General

Improving mental health at work

Half a million dollars will go towards preventing mental illness in WA workplaces, the state government announced today.

The Mental Health Commission and The University of Western Australia’s Centre for Transformative Work Design have teamed up to progress and develop the Thrive@Work program.

Centre director Sharon Parker said the aim of the project was to support organisations to create productive workplaces that were mentally and physically healthy.

“The project is about taking the evidence surrounding creating mentally healthy work and putting it into practical guidance, tools, diagnostics, support and all those sorts of things to make it more accessible for organisations.”

Professor Parker said the focus in this area tended to be on workers who were already experiencing mental illness.

“What we’re arguing, which is just as important but often neglected, is that organisations should also be trying to prevent mental ill health from emerging,” she said.

“Our focus is about being more preventative and actually saying, ‘let’s create work that doesn’t cause stress in the first place’.”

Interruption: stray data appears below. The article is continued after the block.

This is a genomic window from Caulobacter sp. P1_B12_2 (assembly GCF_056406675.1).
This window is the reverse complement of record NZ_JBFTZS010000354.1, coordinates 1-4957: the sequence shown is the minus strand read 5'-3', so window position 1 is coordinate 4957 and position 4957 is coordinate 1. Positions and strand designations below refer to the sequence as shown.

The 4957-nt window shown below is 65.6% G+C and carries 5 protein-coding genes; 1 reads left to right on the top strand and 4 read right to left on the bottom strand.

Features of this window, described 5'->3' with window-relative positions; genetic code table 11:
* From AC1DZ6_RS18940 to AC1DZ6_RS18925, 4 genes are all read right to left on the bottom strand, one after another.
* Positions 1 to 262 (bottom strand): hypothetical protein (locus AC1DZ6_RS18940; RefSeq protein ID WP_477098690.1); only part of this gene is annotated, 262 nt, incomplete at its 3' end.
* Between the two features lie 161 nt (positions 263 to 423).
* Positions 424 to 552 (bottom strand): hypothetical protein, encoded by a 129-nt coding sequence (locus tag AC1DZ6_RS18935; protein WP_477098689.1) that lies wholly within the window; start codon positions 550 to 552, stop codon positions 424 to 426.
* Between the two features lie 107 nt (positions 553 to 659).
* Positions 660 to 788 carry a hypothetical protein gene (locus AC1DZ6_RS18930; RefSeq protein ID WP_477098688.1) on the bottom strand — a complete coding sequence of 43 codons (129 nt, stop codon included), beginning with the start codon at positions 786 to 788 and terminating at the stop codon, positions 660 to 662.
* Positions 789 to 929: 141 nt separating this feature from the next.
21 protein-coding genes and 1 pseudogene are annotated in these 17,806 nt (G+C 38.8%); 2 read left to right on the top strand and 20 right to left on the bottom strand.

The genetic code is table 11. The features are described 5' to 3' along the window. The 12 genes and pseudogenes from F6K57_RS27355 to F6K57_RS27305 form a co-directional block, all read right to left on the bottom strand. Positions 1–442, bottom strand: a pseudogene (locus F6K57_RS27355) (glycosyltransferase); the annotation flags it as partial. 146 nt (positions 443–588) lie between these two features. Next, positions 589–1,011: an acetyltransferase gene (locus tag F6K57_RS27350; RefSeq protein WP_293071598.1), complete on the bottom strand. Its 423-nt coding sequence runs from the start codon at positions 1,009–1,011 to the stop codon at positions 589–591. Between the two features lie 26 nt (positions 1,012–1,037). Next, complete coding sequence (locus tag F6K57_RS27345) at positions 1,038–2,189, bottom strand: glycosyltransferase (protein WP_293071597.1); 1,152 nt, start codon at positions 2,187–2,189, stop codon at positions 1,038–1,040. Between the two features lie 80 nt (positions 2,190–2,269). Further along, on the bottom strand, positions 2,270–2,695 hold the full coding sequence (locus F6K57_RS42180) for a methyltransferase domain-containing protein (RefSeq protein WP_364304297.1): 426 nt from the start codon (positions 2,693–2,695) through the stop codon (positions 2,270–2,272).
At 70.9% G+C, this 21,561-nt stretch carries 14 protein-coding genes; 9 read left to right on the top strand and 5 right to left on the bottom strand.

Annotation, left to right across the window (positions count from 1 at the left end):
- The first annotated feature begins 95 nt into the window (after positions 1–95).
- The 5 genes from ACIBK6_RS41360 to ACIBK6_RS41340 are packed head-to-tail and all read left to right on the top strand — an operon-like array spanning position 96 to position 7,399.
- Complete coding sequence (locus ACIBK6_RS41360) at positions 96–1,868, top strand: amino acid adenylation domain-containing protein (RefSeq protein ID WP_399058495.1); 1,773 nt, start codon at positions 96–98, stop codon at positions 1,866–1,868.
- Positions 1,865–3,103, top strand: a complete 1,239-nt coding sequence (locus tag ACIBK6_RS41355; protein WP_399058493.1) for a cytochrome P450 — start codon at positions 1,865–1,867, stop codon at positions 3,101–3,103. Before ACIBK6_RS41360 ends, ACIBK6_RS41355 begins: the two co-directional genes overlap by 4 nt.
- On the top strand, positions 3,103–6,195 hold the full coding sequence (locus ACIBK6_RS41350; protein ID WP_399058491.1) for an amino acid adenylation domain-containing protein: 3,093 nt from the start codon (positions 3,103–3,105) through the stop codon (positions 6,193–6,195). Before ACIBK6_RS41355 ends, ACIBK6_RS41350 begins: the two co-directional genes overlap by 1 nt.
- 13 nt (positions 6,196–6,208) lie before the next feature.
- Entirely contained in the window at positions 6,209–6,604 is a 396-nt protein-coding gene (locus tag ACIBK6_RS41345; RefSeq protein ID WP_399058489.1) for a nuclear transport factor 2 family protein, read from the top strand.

Health Minister Roger Cook said: “With one in five of us experiencing mental health issues in any given year and the many hours we spend at work, it is critical that workplaces know how to create environments that help their employees thrive.”

Healthy workplaces are important from an economic perspective too.

A 2014 study by PricewaterhouseCoopers found work stress costs Australian employers $10.9 billion per year.

These costs are believed to stem from absenteeism (people taking time off work), presenteeism (when people are less productive at work) and workers’ compensation costs.

“We know that workers’ compensation around mental issues in the work place is increasing, and that when people are off work for mental health reasons, they are off work for about three times longer, and their compensation claims are about three times higher than any other average claim,” Professor Parker said.

Mr Cook said: “Creating thriving workplaces is good for employees, good for the wider community and can reduce the impact of lost productivity on business.”

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